Dealers hid heroin and cocaine in Kinder eggs.
Byline: DEREK BELLIS email@example.com @MENNEWSDESK
THREE Manchester men took drugs to a Welsh seaside town in a 'county lines' supply chain, a court heard.
The trio have been locked up after being caught with Kinder egg capsules full of cocaine and heroin by police officers in Rhyl, north Wales.
Darren Hunt, 30, formerly of Moston, and Nathan Edwards, 28, of Lightbowne Road, Moston, were each sent to prison for 27 months.
Kai Kennedy, 21, of Brewster Street, Harpurhey, who Caernarfon Crown Court heard played the leading role, was sentenced to 45 months.
Hunt and Kennedy pleaded guilty to having cocaine and heroin with intent to supply and Edwards to being concerned in the supply.
Prosecuting, Sion ap Mihangel said two police officers spotted the trio's car in Wellington Road, Rhyl, at lunch time on March 16 last year.
A local drugs user was seen to speak to the occupants, then shout 'Do one - police!' before running away.
Arrests of the three were made and in Kinder egg capsules recovered from Kennedy's leg were 51 packages of cocaine and 36 of heroin, the court heard.
The street value was PS870. On Kennedy's mobile phone were advertising messages for drugs, to 13 different numbers, one of which said: "Bits blow your socks off."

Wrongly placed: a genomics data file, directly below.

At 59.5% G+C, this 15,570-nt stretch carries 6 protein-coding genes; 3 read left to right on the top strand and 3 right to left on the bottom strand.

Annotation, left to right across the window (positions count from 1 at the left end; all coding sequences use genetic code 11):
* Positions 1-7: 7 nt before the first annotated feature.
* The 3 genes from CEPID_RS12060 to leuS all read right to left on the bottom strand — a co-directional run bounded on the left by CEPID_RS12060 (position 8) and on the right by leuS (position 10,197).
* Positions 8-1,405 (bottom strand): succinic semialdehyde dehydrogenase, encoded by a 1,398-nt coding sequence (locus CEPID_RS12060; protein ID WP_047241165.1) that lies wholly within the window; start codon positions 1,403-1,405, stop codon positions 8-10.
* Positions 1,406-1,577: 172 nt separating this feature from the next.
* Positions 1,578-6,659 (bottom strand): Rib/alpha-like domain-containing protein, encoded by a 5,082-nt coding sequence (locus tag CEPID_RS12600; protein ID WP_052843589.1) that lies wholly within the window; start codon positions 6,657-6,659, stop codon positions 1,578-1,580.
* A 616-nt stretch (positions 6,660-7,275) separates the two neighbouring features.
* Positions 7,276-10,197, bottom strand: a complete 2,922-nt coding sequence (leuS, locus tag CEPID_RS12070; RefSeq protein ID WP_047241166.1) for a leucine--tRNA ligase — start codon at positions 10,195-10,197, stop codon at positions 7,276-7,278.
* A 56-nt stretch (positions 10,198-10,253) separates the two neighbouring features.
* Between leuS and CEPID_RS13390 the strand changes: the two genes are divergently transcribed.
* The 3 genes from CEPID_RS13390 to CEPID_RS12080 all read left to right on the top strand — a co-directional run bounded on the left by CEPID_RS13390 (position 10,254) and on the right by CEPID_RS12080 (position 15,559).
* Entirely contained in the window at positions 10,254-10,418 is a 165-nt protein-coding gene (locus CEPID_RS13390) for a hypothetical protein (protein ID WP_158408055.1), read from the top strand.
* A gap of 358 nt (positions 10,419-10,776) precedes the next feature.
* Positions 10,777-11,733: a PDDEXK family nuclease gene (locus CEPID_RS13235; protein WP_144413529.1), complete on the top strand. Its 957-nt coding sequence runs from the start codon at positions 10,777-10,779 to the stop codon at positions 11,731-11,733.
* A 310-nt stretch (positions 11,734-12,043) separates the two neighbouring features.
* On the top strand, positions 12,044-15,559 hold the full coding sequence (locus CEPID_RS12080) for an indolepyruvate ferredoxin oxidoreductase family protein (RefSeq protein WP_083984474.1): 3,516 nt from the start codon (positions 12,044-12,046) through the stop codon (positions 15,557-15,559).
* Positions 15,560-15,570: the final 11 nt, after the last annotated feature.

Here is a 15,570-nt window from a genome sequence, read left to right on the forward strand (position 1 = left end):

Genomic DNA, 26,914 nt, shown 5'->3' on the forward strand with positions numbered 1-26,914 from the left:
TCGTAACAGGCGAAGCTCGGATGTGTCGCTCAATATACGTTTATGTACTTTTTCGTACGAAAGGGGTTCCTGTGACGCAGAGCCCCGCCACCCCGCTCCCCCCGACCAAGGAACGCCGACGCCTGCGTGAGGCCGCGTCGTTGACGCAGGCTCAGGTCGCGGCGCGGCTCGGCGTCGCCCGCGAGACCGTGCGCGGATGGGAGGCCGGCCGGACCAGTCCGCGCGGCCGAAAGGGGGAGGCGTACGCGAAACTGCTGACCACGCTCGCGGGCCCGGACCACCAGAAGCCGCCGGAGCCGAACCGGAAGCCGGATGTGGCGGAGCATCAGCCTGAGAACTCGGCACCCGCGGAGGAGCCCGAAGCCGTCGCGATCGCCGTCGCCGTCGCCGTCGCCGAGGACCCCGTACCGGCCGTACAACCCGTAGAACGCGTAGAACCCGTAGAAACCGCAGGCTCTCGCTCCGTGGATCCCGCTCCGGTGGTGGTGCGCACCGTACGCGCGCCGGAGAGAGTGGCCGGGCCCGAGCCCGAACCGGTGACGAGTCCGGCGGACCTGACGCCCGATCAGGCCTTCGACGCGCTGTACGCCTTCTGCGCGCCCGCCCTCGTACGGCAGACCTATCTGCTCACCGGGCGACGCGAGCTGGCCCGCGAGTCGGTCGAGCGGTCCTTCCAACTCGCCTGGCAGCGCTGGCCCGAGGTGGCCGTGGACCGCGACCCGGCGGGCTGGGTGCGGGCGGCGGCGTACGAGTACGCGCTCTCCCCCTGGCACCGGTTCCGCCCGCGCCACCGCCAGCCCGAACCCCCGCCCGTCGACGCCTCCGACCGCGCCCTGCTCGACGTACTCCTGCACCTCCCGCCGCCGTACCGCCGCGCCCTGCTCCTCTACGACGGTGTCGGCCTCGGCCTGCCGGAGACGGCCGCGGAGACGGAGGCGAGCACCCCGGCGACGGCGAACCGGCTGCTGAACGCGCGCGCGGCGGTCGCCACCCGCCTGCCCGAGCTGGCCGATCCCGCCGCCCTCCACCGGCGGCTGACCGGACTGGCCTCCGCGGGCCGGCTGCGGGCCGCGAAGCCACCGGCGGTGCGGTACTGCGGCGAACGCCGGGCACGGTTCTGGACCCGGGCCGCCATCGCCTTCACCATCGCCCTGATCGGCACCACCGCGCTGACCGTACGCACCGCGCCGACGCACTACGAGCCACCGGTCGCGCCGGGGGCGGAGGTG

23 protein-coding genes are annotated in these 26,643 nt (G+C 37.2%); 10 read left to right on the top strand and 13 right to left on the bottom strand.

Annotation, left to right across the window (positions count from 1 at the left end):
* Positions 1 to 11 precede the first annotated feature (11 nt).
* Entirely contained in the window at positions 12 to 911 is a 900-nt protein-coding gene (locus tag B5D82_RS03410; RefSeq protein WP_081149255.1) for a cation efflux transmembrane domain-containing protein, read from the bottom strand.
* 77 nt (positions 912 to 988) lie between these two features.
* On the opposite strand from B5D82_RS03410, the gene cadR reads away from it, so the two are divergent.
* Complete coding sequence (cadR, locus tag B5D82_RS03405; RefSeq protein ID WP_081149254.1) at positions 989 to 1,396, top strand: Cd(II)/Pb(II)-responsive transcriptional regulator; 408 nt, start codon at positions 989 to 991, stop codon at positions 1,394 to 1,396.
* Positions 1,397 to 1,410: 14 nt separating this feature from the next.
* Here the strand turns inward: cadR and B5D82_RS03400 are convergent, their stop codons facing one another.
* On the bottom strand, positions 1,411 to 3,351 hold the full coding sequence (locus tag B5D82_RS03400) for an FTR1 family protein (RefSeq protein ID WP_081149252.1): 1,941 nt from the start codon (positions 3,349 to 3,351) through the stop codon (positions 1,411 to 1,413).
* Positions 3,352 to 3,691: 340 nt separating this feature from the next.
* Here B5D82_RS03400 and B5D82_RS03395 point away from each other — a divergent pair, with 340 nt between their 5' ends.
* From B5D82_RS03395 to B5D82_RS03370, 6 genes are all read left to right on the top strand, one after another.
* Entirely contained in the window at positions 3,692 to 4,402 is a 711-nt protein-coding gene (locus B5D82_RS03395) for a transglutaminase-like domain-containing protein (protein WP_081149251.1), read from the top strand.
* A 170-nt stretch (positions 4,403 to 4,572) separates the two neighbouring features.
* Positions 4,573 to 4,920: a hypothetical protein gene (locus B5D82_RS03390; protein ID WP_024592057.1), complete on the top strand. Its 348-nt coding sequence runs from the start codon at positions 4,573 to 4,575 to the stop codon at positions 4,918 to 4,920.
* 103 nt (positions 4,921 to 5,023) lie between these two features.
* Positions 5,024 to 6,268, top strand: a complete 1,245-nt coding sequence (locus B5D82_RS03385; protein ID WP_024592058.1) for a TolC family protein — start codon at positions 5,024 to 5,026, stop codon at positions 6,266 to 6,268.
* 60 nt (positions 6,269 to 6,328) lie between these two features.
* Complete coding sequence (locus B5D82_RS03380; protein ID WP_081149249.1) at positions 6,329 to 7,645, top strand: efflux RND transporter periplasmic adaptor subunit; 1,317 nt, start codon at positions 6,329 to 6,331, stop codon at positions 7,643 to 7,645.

Mr ap Mihangel said a drugs officer believed the defendants were involved in 'county lines' supply organised by a city criminal group.
Edwards had suggested that he had joined the other two at Rhyl 'to go on the beach.'.
The prosecutor said Hunt had been jailed for three years in Manchester in 2014 for supplying heroin and cocaine. Kennedy had been convicted of having drugs with intent to supply when he was 17, and in 2011 Edwards received a suspended term for possessing cannabis with intent to supply.
Hunt had earlier been the victim of a machete attack by gangsters, leaving him with such a deep machete cut that only intervention by police saved him, said Sarah Yates, defending.
He has now moved from Moston, for his own safety and suffered from post-traumatic stress disorder, 'having fear of the organised crime groups of Manchester.'.
Representing Kennedy, David Thomson told the judge his client started using cocaine when 18 and to meet his debts became involved in the supply. He was a troubled young man who now saw the error of his ways.
Barrister Julian Goode, for Edwards, said he had a job five days a week and had not offended in nearly 18 months since the arrest. He had given up a cannabis habit, it was said.
Passing sentence, Judge Rhys Rowlands said there was no doubt there were others 'higher up the supply chain'.
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|Publication:||Manchester Evening News (Manchester, United Kingdom)|
|Date:||Aug 30, 2018|
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